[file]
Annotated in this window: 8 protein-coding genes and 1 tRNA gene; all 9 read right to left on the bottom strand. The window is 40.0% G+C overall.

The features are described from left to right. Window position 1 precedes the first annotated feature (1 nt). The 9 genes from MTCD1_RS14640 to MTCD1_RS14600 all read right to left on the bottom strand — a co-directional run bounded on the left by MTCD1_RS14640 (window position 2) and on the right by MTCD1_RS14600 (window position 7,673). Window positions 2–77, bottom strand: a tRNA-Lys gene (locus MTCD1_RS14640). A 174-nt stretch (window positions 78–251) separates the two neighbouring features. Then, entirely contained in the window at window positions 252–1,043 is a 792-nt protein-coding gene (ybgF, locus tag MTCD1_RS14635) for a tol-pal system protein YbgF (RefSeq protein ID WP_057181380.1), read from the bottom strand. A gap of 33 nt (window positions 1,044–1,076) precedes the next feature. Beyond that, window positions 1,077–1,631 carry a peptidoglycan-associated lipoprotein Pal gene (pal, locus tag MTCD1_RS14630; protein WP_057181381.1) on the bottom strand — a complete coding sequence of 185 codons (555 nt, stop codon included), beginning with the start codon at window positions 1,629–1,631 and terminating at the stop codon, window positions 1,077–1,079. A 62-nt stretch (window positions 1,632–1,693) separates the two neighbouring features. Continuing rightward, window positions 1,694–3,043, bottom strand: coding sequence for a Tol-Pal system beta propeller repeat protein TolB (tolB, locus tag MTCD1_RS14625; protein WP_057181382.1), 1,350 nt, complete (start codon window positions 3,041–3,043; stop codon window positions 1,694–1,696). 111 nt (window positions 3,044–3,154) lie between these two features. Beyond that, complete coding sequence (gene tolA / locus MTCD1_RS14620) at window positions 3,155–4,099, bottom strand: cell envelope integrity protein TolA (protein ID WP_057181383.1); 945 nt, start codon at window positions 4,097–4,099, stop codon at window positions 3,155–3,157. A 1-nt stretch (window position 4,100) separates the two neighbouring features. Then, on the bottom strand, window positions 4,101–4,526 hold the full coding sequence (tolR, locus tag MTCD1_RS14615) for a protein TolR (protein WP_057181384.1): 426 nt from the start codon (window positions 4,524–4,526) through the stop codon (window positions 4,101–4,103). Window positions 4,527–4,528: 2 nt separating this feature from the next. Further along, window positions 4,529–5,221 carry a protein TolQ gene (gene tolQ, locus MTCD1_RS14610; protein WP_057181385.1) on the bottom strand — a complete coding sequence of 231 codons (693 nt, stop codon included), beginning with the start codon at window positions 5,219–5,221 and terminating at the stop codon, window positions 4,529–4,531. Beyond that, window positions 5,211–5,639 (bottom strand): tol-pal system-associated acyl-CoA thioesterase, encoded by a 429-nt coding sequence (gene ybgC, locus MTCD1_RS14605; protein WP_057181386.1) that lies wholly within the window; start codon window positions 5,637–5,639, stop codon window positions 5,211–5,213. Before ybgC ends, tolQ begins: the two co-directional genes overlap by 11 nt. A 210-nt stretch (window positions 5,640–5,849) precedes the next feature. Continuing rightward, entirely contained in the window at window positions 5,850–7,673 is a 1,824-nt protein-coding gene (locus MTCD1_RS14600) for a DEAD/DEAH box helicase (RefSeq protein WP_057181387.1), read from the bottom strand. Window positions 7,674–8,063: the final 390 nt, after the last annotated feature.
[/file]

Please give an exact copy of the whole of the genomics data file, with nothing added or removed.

Annotated in this window: 8 protein-coding genes and 1 tRNA gene; all 9 read right to left on the bottom strand. The window is 40.0% G+C overall.

The features are described from left to right. Window position 1 precedes the first annotated feature (1 nt). The 9 genes from MTCD1_RS14640 to MTCD1_RS14600 all read right to left on the bottom strand — a co-directional run bounded on the left by MTCD1_RS14640 (window position 2) and on the right by MTCD1_RS14600 (window position 7,673). Window positions 2–77, bottom strand: a tRNA-Lys gene (locus MTCD1_RS14640). A 174-nt stretch (window positions 78–251) separates the two neighbouring features. Then, entirely contained in the window at window positions 252–1,043 is a 792-nt protein-coding gene (ybgF, locus tag MTCD1_RS14635) for a tol-pal system protein YbgF (RefSeq protein ID WP_057181380.1), read from the bottom strand. A gap of 33 nt (window positions 1,044–1,076) precedes the next feature. Beyond that, window positions 1,077–1,631 carry a peptidoglycan-associated lipoprotein Pal gene (pal, locus tag MTCD1_RS14630; protein WP_057181381.1) on the bottom strand — a complete coding sequence of 185 codons (555 nt, stop codon included), beginning with the start codon at window positions 1,629–1,631 and terminating at the stop codon, window positions 1,077–1,079. A 62-nt stretch (window positions 1,632–1,693) separates the two neighbouring features. Continuing rightward, window positions 1,694–3,043, bottom strand: coding sequence for a Tol-Pal system beta propeller repeat protein TolB (tolB, locus tag MTCD1_RS14625; protein WP_057181382.1), 1,350 nt, complete (start codon window positions 3,041–3,043; stop codon window positions 1,694–1,696). 111 nt (window positions 3,044–3,154) lie between these two features. Beyond that, complete coding sequence (gene tolA / locus MTCD1_RS14620) at window positions 3,155–4,099, bottom strand: cell envelope integrity protein TolA (protein ID WP_057181383.1); 945 nt, start codon at window positions 4,097–4,099, stop codon at window positions 3,155–3,157. A 1-nt stretch (window position 4,100) separates the two neighbouring features. Then, on the bottom strand, window positions 4,101–4,526 hold the full coding sequence (tolR, locus tag MTCD1_RS14615) for a protein TolR (protein WP_057181384.1): 426 nt from the start codon (window positions 4,524–4,526) through the stop codon (window positions 4,101–4,103). Window positions 4,527–4,528: 2 nt separating this feature from the next. Further along, window positions 4,529–5,221 carry a protein TolQ gene (gene tolQ, locus MTCD1_RS14610; protein WP_057181385.1) on the bottom strand — a complete coding sequence of 231 codons (693 nt, stop codon included), beginning with the start codon at window positions 5,219–5,221 and terminating at the stop codon, window positions 4,529–4,531. Beyond that, window positions 5,211–5,639 (bottom strand): tol-pal system-associated acyl-CoA thioesterase, encoded by a 429-nt coding sequence (gene ybgC, locus MTCD1_RS14605; protein WP_057181386.1) that lies wholly within the window; start codon window positions 5,637–5,639, stop codon window positions 5,211–5,213. Before ybgC ends, tolQ begins: the two co-directional genes overlap by 11 nt. A 210-nt stretch (window positions 5,640–5,849) precedes the next feature. Continuing rightward, entirely contained in the window at window positions 5,850–7,673 is a 1,824-nt protein-coding gene (locus MTCD1_RS14600) for a DEAD/DEAH box helicase (RefSeq protein WP_057181387.1), read from the bottom strand. Window positions 7,674–8,063: the final 390 nt, after the last annotated feature.